A partnership between New Hampshire Humanities and The New Hampshire Historical Society
Oh, the stories we can tell! While a small state, New Hampshire has a remarkable history, full of interesting people, new inventions, daring adventures, and astounding beauty.
Learn more about the place we all love from New Hampshire Historical Society staffers who, in honor of the Society’s 200th anniversary, will be touring the state to share and explore some of our iconic NH stories. At each program, a staffer will share three stories, selected from the list below, about our rich history.
This 19th-century artist was in the vanguard of the movement to develop a uniquely American style of art. While working in his studio in North Conway, he created stunning landscape paintings and mentored a generation of artists who helped make the White Mountains famous the world over.
The New Hampshire Historical Society owns two Revolutionary War flags, both from the Second NH Regiment. Less than three dozen flags dating from the American Revolution survive in the world today, and the Society’s set is the only known pair originating from a single regiment. Hear the story behind these flags—the tale of how they were made, the story of how they were captured by the British, and the twisting adventure of how they eventually made their way back to New Hampshire
Manufactured with an innovative design to improve the comfort of the ride, the Concord coach is one of the state’s most iconic images. Close to 1,500 of these stagecoaches were built in the mid-19th century by the Abbot-Downing Company, which sold them all over the world, even to places as far away as Australia. Concord coaches were used everywhere, but are most closely associated with the settlement of the American West. Beautifully constructed, they were also decorated with original works of art, many of which celebrate New Hampshire. Only a few hundred of these vehicles survive today, with the largest concentration of them located right here in the Granite State.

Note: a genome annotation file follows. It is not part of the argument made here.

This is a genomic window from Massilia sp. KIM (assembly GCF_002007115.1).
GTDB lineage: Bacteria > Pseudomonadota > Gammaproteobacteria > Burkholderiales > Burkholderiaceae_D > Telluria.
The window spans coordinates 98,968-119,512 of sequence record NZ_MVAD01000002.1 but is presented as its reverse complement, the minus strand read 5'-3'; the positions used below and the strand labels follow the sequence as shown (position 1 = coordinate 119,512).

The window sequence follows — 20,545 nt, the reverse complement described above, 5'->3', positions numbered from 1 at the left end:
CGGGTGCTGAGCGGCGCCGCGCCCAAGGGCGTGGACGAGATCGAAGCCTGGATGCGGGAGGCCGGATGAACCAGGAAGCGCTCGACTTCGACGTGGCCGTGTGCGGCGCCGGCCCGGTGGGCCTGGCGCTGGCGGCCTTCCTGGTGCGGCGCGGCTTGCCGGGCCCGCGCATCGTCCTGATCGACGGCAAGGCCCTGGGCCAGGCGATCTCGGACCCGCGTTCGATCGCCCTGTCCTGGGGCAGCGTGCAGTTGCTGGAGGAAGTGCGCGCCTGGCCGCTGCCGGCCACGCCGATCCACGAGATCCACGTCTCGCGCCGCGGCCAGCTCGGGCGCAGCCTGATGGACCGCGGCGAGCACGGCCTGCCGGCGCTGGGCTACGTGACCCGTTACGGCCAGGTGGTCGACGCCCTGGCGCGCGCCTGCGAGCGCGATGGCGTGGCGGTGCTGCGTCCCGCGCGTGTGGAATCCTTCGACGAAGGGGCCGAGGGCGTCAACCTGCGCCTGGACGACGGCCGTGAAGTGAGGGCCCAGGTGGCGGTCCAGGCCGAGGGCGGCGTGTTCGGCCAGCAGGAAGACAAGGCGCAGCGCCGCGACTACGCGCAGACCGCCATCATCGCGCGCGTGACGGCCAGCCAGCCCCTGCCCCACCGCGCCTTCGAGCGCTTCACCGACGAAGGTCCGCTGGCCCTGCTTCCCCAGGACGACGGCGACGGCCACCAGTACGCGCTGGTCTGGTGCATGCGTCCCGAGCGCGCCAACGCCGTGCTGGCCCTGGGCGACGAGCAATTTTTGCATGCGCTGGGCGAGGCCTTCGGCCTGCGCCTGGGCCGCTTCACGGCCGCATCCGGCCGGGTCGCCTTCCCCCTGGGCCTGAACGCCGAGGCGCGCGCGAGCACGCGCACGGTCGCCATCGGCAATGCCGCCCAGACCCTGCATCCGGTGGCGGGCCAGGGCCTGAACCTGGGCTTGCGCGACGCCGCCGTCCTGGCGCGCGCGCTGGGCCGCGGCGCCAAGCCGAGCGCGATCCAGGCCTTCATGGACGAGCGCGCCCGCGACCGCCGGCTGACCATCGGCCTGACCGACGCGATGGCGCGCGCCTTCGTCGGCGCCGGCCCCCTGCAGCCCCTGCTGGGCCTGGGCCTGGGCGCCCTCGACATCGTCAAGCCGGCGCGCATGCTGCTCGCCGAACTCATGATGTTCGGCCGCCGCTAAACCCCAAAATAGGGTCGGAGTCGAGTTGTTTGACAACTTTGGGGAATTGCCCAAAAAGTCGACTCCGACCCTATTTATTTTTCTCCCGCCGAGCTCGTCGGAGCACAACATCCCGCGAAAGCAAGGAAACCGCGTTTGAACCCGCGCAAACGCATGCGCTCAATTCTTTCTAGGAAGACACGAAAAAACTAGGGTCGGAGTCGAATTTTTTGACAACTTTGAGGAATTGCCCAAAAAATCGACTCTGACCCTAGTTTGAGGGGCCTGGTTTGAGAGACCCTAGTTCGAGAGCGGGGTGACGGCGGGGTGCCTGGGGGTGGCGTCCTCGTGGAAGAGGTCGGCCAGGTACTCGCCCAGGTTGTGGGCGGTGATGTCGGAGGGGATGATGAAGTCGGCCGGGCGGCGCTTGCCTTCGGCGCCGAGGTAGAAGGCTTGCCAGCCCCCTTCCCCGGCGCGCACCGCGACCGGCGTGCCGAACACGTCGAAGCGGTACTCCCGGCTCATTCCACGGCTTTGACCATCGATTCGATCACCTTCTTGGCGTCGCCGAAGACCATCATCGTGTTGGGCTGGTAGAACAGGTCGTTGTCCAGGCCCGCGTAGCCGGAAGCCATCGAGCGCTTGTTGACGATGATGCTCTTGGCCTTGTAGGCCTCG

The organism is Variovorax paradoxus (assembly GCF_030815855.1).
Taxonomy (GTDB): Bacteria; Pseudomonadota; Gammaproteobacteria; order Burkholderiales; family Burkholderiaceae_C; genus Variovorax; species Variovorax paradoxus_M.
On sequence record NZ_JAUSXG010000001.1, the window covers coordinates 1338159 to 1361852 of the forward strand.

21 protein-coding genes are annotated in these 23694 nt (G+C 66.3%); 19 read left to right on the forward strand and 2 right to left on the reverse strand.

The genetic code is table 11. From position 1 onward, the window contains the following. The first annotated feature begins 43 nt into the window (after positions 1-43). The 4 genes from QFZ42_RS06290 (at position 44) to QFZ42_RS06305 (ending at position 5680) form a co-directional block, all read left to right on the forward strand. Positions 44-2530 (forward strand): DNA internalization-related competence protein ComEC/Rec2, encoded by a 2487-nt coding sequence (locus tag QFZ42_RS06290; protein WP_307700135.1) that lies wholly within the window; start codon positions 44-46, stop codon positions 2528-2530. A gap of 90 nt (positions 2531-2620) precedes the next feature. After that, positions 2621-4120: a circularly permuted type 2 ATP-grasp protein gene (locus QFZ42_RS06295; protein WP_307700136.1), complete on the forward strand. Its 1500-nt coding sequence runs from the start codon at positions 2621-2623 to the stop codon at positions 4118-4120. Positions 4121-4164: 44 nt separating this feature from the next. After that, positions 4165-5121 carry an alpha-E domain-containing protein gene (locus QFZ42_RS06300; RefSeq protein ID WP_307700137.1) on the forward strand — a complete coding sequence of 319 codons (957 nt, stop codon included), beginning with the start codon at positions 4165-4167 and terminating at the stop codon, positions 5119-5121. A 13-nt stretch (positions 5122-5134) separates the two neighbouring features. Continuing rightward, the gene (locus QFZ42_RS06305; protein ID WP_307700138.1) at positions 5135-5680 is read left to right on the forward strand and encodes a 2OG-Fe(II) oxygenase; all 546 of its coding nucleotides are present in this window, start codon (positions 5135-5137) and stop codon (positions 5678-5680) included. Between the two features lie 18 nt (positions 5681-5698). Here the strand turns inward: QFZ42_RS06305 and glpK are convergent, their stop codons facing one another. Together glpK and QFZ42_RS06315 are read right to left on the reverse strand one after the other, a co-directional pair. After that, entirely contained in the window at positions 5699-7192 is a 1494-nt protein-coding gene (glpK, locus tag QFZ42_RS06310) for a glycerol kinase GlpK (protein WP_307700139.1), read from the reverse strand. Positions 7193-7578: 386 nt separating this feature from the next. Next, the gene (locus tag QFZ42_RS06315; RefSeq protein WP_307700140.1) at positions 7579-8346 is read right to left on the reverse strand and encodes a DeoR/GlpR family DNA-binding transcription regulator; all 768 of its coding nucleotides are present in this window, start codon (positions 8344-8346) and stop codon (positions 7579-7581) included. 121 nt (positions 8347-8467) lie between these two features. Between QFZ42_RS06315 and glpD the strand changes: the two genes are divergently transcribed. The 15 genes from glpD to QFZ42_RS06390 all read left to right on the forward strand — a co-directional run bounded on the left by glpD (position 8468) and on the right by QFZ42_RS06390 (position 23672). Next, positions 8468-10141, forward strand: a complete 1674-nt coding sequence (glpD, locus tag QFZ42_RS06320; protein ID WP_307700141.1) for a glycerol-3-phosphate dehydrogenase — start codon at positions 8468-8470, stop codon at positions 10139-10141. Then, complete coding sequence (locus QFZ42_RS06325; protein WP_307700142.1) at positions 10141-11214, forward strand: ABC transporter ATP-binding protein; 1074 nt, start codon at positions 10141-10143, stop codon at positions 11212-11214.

New Hampshire soldiers played a critical role in the Civil War and perhaps nowhere more so than the Battle of Gettysburg. In the days immediately after the fighting ended, Granite Stater James Bachelder traveled to Pennsylvania and created a detailed sketch of a particular moment of the battle: Pickett’s Charge. The painting that was eventually made based on Bachelder’s battlefield map is now considered the most accurate depiction of Gettysburg, and in the late 19th century, it toured the country as a public attraction, with Bachelder often delivering an accompanying lecture. He was later named the official historian of Gettysburg by the U.S. Congress.
Everyone in New Hampshire is familiar with Mount Washington, but few know the sacrifices and travails of those who “conquered” the mountain to reach its summit. From the first known ascent of Washington in 1642 to the auto road of the 20th century, the challenge of getting to the top of Mount Washington has involved danger, courage, inventiveness, and sometimes just plain old good luck.
She was a gifted artist who worked for the state. He was a product of her imagination, an All-American boy with a button nose and a cheerful grin. Together, the artist Alice Cosgrove and her creation, Chippa Granite, were at the center of a nationwide marketing campaign to promote New Hampshire and its products in the 1950s. Cosgrove won a statewide competition with her depiction of the freckle-faced little boy. The state then ran a second competition for school kids to give the little boy a name—Chippa Granite. His image advertised everything from vacations to vegetables for New Hampshire and helped define how the rest of the world viewed the state in the mid-20th century.
1. Contact Zoe Binette at firstname.lastname@example.org or 603-228-6688 at The New Hampshire Historical Society and let them know you’d like to host a Granite State Stories.
2. Confirm the date and location with NHHS.
3. Submit your Humanities to Go application to New Hampshire Humanities using the application HERE.
New Hampshire Humanities programs are made possible in part by a grant from the National Endowment for the Humanities (NEH). Any views, findings, conclusions or recommendations expressed in this these programs do not necessarily represent those of the NEH or New Hampshire Humanities.